On June 19, Colombia elected its first leftist president: Gustavo Petro, who promised structural changes to the nation’s economy, politics and foreign policy. But to accomplish any of this and protect Colombia’s democracy, Petro will have to cooperate with rival parties — and may disappoint his supporters.
A historic victory for the left
Gustavo Petro is the first candidate from a left-wing party to win a presidential election in Colombia. He came to power backed by Pacto Histórico, a coalition strongly tied to grass-roots and social movements, including Soy porque Somos, the Afro-Colombian and environmental movement of his vice president, Francia Márquezt.
In the 1980s and 1990s, progressive and left-wing politicians were systematically assassinated. But Petro has now been elected with a coalition of historically excluded groups and without rivals challenging the election after an acrimonious campaign.
Petro was formerly a guerrilla with the group M-19. His election shows that Colombia’s electoral pathway to power has opened to a broad set of people. It also suggests that the nation’s 2016 peace agreement with the FARC, a now-disbanded Marxist guerrilla movement that fought the government for almost 50 years, did remove the stigma on democratic left forces, enabling them to gain more political relevance. All this is good news for Colombia’s imperfect democracy.
Change will not come easily
Former presidential candidate Alejandro Gaviria said that Colombia is “sleeping on top of a volcano.” Colombia is the most unequal country in Latin America; more than a third of the population lives below the poverty line. Petro takes office amid an economic crisis unleashed by the pandemic, security difficulties with drug cartels and some disaffected former rebels, and the legacies of three years of intermittent protests between 2019 and 2021 over unpopular reforms, social spending cuts and police brutality, among other issues.
He has proposed a tax overhaul and reforms to the national health and pension systems, but passing those would require majorities in the Congress, which he lacks. His party, Pacto Histórico, has a sizable congressional caucus of approximately 20 senators (18.6 percent) and 31 representatives (16.6 percent).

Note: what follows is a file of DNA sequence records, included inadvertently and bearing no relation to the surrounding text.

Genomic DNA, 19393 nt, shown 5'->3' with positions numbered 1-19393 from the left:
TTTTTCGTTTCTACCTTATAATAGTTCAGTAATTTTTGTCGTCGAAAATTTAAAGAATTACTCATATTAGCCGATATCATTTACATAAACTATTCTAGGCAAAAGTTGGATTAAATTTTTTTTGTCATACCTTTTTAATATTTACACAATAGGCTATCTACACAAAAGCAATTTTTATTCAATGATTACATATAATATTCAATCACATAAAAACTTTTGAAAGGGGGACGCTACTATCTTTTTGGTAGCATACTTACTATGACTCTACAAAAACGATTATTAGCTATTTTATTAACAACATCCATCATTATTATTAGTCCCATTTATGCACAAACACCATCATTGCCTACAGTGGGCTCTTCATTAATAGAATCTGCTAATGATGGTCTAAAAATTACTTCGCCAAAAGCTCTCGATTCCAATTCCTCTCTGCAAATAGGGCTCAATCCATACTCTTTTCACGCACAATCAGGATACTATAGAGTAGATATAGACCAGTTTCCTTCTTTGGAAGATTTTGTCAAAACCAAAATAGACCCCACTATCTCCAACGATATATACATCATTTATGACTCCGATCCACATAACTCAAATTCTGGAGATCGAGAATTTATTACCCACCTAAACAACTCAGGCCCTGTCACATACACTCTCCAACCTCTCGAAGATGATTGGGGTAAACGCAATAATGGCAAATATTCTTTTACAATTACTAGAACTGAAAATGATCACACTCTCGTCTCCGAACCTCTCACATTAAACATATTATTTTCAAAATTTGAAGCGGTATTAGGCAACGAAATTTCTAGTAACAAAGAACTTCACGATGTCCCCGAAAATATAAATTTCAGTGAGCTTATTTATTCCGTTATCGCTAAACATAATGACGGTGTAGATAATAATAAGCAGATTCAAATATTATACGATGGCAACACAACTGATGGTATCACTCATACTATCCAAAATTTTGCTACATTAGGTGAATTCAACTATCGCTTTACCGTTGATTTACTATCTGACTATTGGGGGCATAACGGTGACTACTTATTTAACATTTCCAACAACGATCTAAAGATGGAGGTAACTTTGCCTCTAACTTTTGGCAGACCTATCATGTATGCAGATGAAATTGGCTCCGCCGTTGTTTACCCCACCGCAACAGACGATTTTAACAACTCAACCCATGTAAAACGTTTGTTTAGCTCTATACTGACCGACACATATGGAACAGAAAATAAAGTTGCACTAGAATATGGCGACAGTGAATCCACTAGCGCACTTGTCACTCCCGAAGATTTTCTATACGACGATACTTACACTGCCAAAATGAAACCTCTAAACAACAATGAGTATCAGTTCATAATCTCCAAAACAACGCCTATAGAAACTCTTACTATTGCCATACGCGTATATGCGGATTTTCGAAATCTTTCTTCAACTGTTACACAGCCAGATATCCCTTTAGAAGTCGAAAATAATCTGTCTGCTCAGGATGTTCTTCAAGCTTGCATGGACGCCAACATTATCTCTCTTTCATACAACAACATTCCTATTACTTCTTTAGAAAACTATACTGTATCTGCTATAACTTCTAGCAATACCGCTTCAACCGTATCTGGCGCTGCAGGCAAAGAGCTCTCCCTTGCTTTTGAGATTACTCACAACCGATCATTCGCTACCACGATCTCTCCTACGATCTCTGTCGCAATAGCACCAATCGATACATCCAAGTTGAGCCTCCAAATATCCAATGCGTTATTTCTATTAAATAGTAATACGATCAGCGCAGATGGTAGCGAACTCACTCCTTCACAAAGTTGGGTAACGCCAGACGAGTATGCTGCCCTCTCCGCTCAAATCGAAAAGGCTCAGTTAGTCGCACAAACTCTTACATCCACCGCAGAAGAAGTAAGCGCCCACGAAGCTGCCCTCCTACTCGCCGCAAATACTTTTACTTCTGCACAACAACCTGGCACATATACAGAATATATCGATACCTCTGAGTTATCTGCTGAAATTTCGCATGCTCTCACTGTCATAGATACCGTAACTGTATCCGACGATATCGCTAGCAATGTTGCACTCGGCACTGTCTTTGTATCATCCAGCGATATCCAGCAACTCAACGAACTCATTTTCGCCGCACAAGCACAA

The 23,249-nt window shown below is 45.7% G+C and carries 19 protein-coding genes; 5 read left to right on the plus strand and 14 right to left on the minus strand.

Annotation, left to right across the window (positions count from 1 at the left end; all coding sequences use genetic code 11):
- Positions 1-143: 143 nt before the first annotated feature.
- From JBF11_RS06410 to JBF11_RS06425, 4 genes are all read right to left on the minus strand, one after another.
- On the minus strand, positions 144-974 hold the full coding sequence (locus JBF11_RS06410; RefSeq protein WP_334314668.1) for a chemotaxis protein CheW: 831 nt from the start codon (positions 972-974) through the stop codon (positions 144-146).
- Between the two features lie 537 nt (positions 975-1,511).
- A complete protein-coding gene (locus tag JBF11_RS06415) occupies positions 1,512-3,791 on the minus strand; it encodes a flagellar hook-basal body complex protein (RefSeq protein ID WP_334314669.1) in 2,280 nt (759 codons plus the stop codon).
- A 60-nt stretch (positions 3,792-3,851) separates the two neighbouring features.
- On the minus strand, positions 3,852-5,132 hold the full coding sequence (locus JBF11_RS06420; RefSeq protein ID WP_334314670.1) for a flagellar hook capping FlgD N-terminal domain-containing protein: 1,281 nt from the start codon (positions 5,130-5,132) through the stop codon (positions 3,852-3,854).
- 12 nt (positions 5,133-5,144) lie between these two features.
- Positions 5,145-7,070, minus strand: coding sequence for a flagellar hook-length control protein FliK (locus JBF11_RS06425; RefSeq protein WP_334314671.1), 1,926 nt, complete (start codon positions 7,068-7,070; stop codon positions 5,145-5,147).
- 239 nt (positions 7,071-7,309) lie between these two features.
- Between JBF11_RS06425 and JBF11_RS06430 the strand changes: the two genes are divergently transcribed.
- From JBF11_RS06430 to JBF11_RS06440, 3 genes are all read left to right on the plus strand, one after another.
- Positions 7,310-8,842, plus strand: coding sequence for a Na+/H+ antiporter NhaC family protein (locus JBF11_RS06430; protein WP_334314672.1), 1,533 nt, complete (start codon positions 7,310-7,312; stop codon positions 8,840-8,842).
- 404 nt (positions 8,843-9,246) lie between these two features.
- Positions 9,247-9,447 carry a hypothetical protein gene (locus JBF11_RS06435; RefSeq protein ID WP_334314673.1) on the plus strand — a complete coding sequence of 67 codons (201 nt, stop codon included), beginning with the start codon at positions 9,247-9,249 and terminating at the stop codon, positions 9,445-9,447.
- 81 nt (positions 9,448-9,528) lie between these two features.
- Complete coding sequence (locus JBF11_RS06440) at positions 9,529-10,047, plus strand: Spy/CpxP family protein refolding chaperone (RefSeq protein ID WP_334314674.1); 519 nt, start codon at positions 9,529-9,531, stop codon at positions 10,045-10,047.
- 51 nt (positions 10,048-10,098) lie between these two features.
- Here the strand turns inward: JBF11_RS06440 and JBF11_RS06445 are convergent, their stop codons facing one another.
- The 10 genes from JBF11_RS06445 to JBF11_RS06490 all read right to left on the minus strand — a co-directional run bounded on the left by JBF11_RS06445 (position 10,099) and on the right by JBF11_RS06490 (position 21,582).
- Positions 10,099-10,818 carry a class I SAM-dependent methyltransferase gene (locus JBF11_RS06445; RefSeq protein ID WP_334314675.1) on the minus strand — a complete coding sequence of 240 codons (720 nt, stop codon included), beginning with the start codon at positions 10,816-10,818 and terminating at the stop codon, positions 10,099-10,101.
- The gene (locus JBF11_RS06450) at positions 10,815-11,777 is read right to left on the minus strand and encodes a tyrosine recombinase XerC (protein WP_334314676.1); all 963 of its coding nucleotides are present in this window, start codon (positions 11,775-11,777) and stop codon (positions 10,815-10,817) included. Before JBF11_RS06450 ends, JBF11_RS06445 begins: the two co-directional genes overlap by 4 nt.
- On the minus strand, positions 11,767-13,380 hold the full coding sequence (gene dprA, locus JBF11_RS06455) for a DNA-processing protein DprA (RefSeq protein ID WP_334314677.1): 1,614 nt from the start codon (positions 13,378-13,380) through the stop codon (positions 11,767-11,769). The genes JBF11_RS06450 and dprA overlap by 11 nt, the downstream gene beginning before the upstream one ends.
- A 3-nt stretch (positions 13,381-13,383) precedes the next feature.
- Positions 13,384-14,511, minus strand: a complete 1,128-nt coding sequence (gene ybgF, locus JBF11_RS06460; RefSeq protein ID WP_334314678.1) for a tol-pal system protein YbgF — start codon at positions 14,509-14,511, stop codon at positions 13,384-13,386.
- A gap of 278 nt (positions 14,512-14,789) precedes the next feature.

Petro is working to get the support of more pragmatic and less ideological parties, but building this coalition will moderate some of his most radical reforms, disappointing some followers.
A delicate moment for Colombian democracy
Colombia’s democracy has shown signs of deterioration. In the past years, some leaders have shown decreased tolerance toward political opponents and used institutional power with little restraint — thus shedding two pillars of democracy identified by Steven Levitsky and Daniel Zibblatt, mutual tolerance and forbearance.
For example, outgoing right-wing president Iván Duque resisted Supreme Court of Justice rulings that ordered the government to protect citizens’ rights to protest peacefully, openly questioning the decision. During the recent presidential election, he was accused of violating Colombian law — which forbids presidents from participating in the campaign — by systematically criticizing Petro’s proposals. When Gen. Eduardo Zapateiro accused Petro of corruption — a comment that violated a constitutional ban on active members of the armed forces participating in politics — Duque supported the general.